Government rejects calls to introduce a right to work from home

Proposed Bill would require employers to consider requests but can still refuse approval

Cabinet is set to consider proposals on remote working as hundreds of thousands of workers face a gradual return to the office over the coming weeks. Photograph: iStock

Cabinet is set to consider proposals on remote working as hundreds of thousands of workers face a gradual return to the office over the coming weeks. Photograph: iStock

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The Government has rejected calls to introduce a right to work from home, promising instead to legislate for a right for employees to request home-working.

Opposition politicians have called for a right to work remotely.

However, Tánaiste and Minister for Enterprise Leo Varadkar said that while the Government’s proposed Bill would require employers to consider such requests, they would still be able to reject them.

He argued that employers are more likely to grant requests to work from home for fear of being brought to the Workplace Relations Commission (WRC) – which will be the appeals mechanism in the new law.

Cabinet is set to consider the proposals as hundreds of thousands of workers face a gradual return to the office over the coming weeks.

Unions have said that employers must consult with their members about the return to on-site working and ICTU chief Patricia King warned that some workers will not be able to return for health reasons.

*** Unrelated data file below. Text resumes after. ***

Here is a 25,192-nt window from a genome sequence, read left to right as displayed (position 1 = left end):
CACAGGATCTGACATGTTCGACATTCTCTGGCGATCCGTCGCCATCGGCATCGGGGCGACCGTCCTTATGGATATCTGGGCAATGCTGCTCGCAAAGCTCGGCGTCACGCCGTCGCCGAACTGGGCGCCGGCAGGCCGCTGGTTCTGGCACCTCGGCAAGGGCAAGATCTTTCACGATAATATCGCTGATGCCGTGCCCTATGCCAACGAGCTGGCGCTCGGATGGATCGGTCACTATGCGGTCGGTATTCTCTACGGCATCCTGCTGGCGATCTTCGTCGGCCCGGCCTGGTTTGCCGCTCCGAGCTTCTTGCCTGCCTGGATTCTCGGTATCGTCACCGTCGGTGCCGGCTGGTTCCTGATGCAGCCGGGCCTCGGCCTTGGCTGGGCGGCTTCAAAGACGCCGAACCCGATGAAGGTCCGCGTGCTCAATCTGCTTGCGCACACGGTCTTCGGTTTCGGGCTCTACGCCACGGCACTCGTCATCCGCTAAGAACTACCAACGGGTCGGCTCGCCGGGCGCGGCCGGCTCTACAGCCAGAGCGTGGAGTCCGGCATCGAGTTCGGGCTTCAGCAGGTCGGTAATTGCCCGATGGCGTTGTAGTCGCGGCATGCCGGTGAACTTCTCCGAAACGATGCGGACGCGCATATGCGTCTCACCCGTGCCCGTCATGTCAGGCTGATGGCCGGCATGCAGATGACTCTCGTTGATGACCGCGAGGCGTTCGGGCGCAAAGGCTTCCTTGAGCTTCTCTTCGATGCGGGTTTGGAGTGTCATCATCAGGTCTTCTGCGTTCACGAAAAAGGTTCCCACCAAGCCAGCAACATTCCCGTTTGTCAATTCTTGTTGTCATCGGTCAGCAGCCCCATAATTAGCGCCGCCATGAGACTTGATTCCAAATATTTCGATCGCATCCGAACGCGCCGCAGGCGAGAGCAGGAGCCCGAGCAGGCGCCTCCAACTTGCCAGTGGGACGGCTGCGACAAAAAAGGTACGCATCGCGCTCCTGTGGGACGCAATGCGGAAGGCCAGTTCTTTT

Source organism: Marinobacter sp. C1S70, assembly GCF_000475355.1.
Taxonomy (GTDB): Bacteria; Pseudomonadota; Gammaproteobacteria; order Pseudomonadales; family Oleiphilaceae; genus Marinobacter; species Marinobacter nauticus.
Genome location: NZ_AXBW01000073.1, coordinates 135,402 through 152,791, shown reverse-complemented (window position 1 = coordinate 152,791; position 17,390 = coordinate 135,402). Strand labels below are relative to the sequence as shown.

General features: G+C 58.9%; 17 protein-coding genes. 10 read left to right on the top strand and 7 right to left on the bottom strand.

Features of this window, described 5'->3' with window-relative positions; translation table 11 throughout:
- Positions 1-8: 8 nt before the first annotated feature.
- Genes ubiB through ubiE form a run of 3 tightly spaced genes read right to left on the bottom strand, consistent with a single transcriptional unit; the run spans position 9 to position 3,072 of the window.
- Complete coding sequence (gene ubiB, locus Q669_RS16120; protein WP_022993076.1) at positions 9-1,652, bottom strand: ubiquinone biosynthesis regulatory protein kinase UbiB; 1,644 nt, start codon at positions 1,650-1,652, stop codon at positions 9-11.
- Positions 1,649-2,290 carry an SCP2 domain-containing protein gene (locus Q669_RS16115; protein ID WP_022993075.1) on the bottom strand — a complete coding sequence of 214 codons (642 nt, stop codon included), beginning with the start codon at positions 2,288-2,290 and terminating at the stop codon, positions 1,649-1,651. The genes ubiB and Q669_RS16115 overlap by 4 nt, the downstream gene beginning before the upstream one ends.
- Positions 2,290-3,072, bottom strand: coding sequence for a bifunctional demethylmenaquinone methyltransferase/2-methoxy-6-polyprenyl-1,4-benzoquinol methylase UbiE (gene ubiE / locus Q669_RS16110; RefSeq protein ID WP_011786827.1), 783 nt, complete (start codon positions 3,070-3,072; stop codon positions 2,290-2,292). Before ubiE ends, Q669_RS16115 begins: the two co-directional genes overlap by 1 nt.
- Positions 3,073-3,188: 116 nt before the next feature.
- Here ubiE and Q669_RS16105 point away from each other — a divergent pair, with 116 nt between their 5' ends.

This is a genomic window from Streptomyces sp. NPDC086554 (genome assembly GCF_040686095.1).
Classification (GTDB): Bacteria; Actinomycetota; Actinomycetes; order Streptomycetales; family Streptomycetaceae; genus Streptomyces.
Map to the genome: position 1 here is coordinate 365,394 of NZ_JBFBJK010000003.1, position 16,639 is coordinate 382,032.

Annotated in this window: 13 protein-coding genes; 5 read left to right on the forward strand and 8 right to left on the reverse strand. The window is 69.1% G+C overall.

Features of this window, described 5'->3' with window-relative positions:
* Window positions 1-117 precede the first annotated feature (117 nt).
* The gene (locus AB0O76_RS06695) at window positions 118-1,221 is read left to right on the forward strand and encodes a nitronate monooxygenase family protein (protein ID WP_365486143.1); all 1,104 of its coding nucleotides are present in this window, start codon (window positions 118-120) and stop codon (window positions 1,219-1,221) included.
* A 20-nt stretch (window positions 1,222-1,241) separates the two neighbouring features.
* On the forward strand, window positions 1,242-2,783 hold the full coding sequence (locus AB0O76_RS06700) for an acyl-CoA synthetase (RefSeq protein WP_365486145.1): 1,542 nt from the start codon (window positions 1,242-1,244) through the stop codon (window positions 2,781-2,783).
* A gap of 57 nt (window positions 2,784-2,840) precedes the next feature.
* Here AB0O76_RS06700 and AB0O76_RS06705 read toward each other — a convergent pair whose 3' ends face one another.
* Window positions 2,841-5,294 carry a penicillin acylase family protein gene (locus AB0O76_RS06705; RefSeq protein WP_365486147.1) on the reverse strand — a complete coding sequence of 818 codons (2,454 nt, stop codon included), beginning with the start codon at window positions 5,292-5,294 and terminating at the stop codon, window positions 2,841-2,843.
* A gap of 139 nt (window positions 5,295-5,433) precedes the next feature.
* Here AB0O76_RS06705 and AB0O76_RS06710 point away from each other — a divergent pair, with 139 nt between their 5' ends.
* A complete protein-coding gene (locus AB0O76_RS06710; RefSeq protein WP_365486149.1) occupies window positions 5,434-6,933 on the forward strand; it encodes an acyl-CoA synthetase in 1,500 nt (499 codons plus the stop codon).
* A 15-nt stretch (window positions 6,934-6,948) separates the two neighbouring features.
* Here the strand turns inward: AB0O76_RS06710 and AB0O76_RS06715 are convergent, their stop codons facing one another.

Mr Varadkar said new safety protocols are to be published by the end of the week as he spoke about the Government’s plans to legislate for the right to request remote working.

The proposed Bill will set out a legal framework whereby an employer can either approve or reject a request to work remotely from an employee.

‘Change the culture’

Social Democrats co-leader Catherine Murphy has said the Government must give workers a legal right to work remotely, “not merely the right to request flexible working arrangements”.

She said the Government’s plan “does not go far enough” and “The default position should be that flexible working is permissible. It should not be at the whim of employers to accept it or reject it.”

Labour’s employment spokeswoman Senator Maire Sherlock has criticised the Government for not moving quicker to address the issue of people returning to the workplace and called for legislation that guarantees the right to flexible work.

Sinn Féin’s spokeswoman on Enterprise Louise O’Reilly said the planned legislation should be “more robust” and that no reasonable request from an employees should be refused.

She acknowledged that not all requests can be granted because not all work can be done remotely but said: “the emphasis should be on the right to have it rather than the right to ask for it”.

Mr Varadkar said there was a lot of work done with the Attorney General and “Government can only interfere in contracts that employers and employees have signed to a certain extent.”

He also pointed out that remote working isn’t always going to be possible – pointing to education, healthcare, manufacturing and hospitality as examples.

Mr Varadkar said: “What we want to do is get to a position whereby remote working/home working becomes a choice and that employers facilitate that provided the business gets done and provided public services don’t suffer.”

He said that the Government does not want things to go back to the old normal for working arrangements post-pandemic.

“We want to see more remote working, more home working, more hybrid working”.

Mr Varadkar said he believes the legislation can “change the culture” and that employers will embrace it.

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